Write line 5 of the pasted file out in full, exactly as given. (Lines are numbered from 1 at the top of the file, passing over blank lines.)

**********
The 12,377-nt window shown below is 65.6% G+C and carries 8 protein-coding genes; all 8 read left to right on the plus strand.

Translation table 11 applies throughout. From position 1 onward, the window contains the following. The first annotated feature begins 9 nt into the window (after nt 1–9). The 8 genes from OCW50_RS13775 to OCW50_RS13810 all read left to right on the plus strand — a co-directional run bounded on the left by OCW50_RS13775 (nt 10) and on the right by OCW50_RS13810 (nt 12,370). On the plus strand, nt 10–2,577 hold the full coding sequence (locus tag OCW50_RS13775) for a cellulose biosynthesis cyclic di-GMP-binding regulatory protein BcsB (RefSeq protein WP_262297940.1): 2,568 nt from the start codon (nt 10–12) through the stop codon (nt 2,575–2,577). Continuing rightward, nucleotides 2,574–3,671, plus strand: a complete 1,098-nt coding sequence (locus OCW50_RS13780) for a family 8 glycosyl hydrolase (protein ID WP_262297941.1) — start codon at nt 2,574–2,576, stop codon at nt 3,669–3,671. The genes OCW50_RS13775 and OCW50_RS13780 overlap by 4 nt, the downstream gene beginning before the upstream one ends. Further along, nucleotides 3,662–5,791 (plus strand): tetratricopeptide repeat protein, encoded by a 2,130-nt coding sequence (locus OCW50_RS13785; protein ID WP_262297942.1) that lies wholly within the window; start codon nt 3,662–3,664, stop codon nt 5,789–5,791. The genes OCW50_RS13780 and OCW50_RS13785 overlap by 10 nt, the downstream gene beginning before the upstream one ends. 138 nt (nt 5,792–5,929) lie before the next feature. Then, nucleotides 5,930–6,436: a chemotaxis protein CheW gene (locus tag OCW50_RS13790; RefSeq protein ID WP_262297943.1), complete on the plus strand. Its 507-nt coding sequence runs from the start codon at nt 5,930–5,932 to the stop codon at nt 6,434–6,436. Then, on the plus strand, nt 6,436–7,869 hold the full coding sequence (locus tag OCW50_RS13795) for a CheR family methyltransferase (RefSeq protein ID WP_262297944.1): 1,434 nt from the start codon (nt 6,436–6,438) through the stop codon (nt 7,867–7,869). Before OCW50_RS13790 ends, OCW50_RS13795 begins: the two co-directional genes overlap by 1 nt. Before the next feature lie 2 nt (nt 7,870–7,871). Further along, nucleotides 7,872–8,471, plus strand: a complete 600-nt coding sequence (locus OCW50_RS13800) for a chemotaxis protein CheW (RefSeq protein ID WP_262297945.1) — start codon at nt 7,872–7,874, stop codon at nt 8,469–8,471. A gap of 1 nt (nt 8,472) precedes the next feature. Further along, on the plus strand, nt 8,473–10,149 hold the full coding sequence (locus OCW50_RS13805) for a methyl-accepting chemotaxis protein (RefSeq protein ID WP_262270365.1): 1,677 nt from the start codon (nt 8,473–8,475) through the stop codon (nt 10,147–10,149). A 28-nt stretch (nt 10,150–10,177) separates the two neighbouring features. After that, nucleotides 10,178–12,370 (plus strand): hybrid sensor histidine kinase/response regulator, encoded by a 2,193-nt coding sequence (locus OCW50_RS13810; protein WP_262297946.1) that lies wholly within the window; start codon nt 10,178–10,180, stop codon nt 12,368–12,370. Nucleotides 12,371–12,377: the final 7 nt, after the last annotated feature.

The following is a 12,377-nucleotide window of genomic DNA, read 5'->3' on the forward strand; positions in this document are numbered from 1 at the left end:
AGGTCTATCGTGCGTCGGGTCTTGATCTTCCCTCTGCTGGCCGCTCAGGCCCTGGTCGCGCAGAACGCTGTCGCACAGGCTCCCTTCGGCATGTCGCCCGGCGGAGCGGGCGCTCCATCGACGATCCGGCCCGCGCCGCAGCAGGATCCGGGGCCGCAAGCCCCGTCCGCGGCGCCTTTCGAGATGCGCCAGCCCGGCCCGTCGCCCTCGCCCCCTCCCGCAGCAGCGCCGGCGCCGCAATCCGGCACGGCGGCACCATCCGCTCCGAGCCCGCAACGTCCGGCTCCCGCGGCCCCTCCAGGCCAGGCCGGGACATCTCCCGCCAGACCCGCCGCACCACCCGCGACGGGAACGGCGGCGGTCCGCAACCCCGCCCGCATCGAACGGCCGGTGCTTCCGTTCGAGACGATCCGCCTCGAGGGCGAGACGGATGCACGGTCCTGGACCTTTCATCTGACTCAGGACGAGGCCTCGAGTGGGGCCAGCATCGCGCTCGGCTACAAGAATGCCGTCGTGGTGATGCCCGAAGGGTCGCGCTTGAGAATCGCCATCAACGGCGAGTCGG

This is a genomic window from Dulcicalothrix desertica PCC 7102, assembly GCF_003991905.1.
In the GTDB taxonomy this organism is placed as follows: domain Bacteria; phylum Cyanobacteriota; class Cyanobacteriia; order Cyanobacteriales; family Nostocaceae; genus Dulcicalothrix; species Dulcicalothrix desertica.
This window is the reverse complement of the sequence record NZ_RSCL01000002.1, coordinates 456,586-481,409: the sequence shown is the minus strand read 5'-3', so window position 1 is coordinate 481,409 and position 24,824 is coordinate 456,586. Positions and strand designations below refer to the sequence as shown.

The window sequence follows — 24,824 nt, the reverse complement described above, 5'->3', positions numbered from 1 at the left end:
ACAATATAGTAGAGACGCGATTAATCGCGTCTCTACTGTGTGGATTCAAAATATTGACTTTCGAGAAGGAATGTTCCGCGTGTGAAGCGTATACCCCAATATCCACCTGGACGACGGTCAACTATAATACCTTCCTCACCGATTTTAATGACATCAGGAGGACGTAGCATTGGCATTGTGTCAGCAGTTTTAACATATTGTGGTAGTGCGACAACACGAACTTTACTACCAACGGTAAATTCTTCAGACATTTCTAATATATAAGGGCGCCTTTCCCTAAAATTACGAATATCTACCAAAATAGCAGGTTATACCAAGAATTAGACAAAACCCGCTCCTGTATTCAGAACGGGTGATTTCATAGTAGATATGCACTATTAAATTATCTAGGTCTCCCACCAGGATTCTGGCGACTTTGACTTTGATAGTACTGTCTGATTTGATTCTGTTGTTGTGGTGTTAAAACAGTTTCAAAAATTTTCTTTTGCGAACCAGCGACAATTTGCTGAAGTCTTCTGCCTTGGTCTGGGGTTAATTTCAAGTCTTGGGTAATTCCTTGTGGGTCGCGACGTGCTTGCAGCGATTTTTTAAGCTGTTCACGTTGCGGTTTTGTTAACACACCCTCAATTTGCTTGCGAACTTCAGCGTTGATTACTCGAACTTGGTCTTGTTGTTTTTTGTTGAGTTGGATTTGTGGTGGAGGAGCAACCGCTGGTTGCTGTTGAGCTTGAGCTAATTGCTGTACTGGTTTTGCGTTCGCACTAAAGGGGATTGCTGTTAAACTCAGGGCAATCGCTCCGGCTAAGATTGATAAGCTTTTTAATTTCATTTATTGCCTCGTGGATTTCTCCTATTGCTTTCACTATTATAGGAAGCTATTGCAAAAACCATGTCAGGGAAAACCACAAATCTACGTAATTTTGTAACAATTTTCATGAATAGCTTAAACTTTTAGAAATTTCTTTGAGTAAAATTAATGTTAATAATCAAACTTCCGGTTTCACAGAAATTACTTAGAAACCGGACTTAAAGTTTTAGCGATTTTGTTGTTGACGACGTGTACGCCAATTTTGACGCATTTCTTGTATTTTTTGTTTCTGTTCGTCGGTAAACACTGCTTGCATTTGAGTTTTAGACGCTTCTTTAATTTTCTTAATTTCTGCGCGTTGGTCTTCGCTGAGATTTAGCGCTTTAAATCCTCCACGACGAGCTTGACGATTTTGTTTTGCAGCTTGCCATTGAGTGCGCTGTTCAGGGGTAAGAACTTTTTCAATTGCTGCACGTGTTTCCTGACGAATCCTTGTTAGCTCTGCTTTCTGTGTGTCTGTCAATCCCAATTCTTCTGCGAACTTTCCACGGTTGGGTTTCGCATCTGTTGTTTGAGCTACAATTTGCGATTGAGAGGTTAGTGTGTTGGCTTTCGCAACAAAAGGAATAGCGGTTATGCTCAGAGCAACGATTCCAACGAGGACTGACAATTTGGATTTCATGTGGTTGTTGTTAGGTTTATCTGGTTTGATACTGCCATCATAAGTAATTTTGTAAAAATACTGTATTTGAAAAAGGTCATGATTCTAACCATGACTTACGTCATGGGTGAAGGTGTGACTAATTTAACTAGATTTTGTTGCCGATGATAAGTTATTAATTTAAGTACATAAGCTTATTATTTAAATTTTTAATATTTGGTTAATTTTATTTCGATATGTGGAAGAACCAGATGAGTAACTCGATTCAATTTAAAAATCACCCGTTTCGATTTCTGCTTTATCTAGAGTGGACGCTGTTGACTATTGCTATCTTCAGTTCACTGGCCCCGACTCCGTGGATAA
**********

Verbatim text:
This is a genomic window from Dulcicalothrix desertica PCC 7102, assembly GCF_003991905.1.